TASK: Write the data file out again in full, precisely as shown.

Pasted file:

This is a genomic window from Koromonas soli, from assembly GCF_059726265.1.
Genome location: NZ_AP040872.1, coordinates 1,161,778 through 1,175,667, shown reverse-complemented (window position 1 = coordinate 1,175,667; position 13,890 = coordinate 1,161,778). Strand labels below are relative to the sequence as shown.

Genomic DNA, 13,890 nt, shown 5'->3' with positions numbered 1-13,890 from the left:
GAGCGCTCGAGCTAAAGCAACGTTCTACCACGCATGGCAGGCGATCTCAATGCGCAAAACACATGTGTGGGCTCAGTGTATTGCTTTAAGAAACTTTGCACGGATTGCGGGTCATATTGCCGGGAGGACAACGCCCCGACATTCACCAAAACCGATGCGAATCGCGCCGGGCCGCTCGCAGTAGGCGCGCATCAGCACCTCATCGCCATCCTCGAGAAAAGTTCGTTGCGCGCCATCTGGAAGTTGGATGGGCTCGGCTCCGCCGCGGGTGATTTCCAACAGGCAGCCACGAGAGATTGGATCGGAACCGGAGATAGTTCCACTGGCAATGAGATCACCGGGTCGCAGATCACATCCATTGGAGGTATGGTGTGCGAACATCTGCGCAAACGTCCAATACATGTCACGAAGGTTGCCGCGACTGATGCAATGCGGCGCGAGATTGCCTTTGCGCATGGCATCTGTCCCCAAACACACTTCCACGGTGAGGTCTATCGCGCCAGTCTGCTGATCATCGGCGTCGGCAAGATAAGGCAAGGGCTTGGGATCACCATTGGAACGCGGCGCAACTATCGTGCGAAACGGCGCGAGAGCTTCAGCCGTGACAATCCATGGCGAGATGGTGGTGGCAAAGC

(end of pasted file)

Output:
This is a genomic window from Koromonas soli, from assembly GCF_059726265.1.
Genome location: NZ_AP040872.1, coordinates 1,161,778 through 1,175,667, shown reverse-complemented (window position 1 = coordinate 1,175,667; position 13,890 = coordinate 1,161,778). Strand labels below are relative to the sequence as shown.

Genomic DNA, 13,890 nt, shown 5'->3' with positions numbered 1-13,890 from the left:
GAGCGCTCGAGCTAAAGCAACGTTCTACCACGCATGGCAGGCGATCTCAATGCGCAAAACACATGTGTGGGCTCAGTGTATTGCTTTAAGAAACTTTGCACGGATTGCGGGTCATATTGCCGGGAGGACAACGCCCCGACATTCACCAAAACCGATGCGAATCGCGCCGGGCCGCTCGCAGTAGGCGCGCATCAGCACCTCATCGCCATCCTCGAGAAAAGTTCGTTGCGCGCCATCTGGAAGTTGGATGGGCTCGGCTCCGCCGCGGGTGATTTCCAACAGGCAGCCACGAGAGATTGGATCGGAACCGGAGATAGTTCCACTGGCAATGAGATCACCGGGTCGCAGATCACATCCATTGGAGGTATGGTGTGCGAACATCTGCGCAAACGTCCAATACATGTCACGAAGGTTGCCGCGACTGATGCAATGCGGCGCGAGATTGCCTTTGCGCATGGCATCTGTCCCCAAACACACTTCCACGGTGAGGTCTATCGCGCCAGTCTGCTGATCATCGGCGTCGGCAAGATAAGGCAAGGGCTTGGGATCACCATTGGAACGCGGCGCAACTATCGTGCGAAACGGCGCGAGAGCTTCAGCCGTGACAATCCATGGCGAGATGGTGGTGGCAAAGC